The Magi, astrologers from distant lands, observed the rising of a new star, a sign of such significance it compels them to embark upon a journey to locate and pay homage to the new king whose birth the new star announced.

Thanks to imaginative stories and songs of Christian tradition (and the Fontanini figurines in our crèche), we envision three (although there is no account of the number of Magi) brocaded and crowned, educated and worldly noblemen, each perhaps from different parts of the Orient, traveling with their well-appointed, gift-laden camels, all following the same star, their paths merging on the way to their destination.

For the Magi, an event presaged by the appearance of a great star in the sky would be known by all, so upon their arrival in Jerusalem they ask, “Where is the newborn king of the Jews? We saw his star at its rising and have come to do him homage.” [Mt 2:2]

The Magi were motivated by faith to understand the meaning of the new star. They possessed the wisdom both to forge on until they stood in the presence of the infant Jesus, and to heed the warning in their dreams to take a different route home.

Today many would call the Magi “new-agers.” Followers of organized religion generally look askance at those who come with their astrology, dreams, and visions. We want them to know that we have all that we need in the Scriptures, the teachings of the Magisterium, and Canon law. We don’t want any of their weird interpretive phooey. And yet, these “new agers” were the ones Matthew tells us saw the sign and believed.

They packed their camels, left their homes, and committed themselves to paying homage to the Greatness—regardless of personal risk. They did not have access to the words of the Prophets or organized religion to assure them they were on the right track. They didn’t know how long their journey would be, or where they were going. And yet, they found what they were looking for and stood in the presence of the manifestation of God in the person of the newborn infant, Jesus.

What are you looking for? In the gospel of John, Jesus posed this question to the two disciples of John the Baptist, who were following him. They responded, “Where are you staying?” which is better translated as “What are you all about?” [John 1:38].  Moments earlier John pointed Jesus out to his disciples, saying, “Behold, the Lamb of God,” meaning, the one who will take away the sins of the world. As seekers, the disciples of John the Baptist recognized in Jesus something so compelling, they immediately began to follow him.

Like the Magi they were drawn by the light.

Naturally, King Herod, who actually was the appointed King of the Jews, found the Magi’s question about the whereabouts of the new King of the Jews disturbing. In contrast to John the Baptist, whose deference to Jesus—like the star that pointed to the new King of the Jews—Herod sought to destroy anything that might diminish his power and influence. The King Herods of the world believe it is better to dismiss or destroy people and ideas that threaten their certitude of how the world works, and how God works. The wisdom that newcomers bring is often deemed to be dangerous because it leads people to contemplate the questions residing deep in their hearts, and to do so in a new way.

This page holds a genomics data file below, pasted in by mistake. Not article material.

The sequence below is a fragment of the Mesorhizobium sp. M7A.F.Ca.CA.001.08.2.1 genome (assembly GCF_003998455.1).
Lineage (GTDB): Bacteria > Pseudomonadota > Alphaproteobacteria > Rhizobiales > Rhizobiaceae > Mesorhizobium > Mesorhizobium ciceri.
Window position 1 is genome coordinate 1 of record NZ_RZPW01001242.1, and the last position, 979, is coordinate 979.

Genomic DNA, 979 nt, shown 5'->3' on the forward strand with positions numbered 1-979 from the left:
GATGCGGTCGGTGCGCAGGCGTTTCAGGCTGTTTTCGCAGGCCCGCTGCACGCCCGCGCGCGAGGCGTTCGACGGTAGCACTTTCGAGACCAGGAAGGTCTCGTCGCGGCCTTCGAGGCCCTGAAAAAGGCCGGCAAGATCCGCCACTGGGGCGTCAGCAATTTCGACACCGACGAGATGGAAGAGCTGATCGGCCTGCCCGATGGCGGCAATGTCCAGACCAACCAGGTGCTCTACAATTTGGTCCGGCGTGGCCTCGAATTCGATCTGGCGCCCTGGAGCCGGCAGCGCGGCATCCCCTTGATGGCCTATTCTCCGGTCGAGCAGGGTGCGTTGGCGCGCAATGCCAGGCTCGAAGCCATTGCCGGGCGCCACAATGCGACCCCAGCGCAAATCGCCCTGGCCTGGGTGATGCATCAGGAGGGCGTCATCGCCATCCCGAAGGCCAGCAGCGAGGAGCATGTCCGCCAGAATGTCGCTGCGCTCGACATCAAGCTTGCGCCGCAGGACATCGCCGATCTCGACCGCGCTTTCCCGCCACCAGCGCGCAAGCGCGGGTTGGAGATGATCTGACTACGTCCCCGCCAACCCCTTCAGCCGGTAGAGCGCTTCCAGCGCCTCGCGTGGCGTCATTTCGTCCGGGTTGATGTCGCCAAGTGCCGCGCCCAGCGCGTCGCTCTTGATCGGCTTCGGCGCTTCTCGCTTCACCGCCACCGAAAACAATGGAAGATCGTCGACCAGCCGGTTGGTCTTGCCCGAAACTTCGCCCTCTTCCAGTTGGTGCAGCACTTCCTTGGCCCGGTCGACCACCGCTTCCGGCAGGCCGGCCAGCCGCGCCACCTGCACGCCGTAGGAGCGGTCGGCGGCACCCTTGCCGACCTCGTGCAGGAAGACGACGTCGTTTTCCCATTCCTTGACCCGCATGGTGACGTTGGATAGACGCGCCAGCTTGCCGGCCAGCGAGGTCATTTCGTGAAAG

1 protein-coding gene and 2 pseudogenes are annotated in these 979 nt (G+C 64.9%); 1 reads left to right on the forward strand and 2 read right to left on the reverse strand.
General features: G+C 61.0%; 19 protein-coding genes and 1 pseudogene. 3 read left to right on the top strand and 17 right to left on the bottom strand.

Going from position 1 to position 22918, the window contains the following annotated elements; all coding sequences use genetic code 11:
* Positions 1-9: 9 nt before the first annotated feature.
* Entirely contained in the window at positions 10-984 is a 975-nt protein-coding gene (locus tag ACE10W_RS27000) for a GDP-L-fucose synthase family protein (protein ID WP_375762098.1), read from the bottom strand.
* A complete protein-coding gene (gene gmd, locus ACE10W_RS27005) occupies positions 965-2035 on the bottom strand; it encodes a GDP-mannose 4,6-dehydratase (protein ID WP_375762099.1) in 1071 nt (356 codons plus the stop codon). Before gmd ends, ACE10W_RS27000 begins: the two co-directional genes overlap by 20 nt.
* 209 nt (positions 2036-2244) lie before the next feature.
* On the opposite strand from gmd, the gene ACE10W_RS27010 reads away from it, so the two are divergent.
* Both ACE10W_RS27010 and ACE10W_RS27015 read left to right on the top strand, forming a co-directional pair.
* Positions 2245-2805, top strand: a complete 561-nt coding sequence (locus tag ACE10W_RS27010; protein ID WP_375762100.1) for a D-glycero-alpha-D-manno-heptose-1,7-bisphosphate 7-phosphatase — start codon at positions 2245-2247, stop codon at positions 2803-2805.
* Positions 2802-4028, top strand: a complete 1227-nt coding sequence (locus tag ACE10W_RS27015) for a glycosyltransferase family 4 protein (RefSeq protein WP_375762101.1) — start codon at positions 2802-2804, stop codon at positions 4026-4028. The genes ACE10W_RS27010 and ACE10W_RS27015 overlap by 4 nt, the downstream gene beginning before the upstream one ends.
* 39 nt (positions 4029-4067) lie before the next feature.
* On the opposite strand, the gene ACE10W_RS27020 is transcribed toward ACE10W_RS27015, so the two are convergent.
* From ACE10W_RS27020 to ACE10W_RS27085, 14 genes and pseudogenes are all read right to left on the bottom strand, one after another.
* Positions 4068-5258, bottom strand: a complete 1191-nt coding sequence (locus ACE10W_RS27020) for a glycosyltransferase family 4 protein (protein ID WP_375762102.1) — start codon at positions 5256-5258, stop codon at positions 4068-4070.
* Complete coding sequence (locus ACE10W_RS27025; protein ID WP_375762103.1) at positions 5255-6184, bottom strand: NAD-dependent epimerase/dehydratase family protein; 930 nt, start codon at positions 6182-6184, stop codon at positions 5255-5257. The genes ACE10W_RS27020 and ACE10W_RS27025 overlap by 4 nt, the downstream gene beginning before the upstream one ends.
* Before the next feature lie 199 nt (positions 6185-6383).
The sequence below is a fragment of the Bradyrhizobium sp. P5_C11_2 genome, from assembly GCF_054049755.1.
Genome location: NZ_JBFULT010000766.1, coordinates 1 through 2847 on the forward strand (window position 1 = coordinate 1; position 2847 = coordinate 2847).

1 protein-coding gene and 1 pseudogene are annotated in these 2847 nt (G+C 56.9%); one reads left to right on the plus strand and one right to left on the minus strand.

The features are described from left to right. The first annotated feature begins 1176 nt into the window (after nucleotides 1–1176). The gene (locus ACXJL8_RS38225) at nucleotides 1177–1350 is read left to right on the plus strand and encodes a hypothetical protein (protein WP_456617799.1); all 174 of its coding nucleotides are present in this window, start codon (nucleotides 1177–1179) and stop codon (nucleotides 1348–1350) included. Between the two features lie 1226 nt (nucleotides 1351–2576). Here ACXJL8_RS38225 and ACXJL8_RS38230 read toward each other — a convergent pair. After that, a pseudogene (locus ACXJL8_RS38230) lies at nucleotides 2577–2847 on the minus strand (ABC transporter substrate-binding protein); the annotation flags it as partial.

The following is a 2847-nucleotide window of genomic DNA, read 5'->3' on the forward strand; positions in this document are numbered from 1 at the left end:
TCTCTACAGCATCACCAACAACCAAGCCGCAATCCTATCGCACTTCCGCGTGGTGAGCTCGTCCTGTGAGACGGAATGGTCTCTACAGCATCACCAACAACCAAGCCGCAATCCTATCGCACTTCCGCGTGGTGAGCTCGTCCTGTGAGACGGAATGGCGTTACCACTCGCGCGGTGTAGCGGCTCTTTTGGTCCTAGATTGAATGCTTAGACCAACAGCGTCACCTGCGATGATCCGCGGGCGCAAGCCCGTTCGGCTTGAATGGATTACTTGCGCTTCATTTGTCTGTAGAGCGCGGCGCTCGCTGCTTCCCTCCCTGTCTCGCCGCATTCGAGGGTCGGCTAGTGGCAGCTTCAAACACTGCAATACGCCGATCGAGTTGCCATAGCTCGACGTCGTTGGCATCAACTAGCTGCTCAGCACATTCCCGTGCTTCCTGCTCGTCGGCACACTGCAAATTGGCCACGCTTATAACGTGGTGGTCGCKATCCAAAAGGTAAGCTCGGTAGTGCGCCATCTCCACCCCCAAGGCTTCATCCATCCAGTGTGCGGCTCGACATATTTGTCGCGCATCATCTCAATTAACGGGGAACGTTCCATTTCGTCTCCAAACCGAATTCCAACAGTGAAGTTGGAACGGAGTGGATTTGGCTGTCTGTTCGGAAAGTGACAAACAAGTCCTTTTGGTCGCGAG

We are not very different from the Magi, though, are we? Spiritual seekers desire the same thing: an experience of God, a profound insight into the workings of God, and some level of comprehension as to how we fit into it all. What we discover along the way is our Epiphany.

The disciples who followed Jesus asked him “Where are you staying?” (“What are you all about?”). This is what we want to know. What is Jesus all about? What is God all about? What is the Holy Spirit of God all about? Why do we continue to seek and to seek and to seek? And for the Magi, what is the meaning of this star in the sky that so forcefully compels them to follow it? What is the meaning of this helpless infant born to poor parents in a stable, a child whose crib is a feeding trough? And what are we to do with this?

Consider the epiphanies that have occurred throughout your life that might have been squashed had you been closed to them.

Be opened. Come, one and all. Seek the truth. Turn away from fear and other obstructions. Don’t be an obstacle yourself. Be small. The first to recognize Jesus’ greatness were Gentiles—pagans—who traveled from the East where the light begins. In Luke’s gospel, the first to visit the newborn Jesus were shepherds, the lowest of the low. [Luke 2:15-20]. Seek not through the eyes of certitude, but through the eyes of one who observes, who listens, and who ponders—like Mary. When newcomers arrive with information that points to the truth, and which exposes love, don’t be so quick to dismiss them. Jesus said, “Whoever is not against us is for us.” [Mk 9:40].

Happy Feast Day, all you Magi!

Today’s readings can be found here.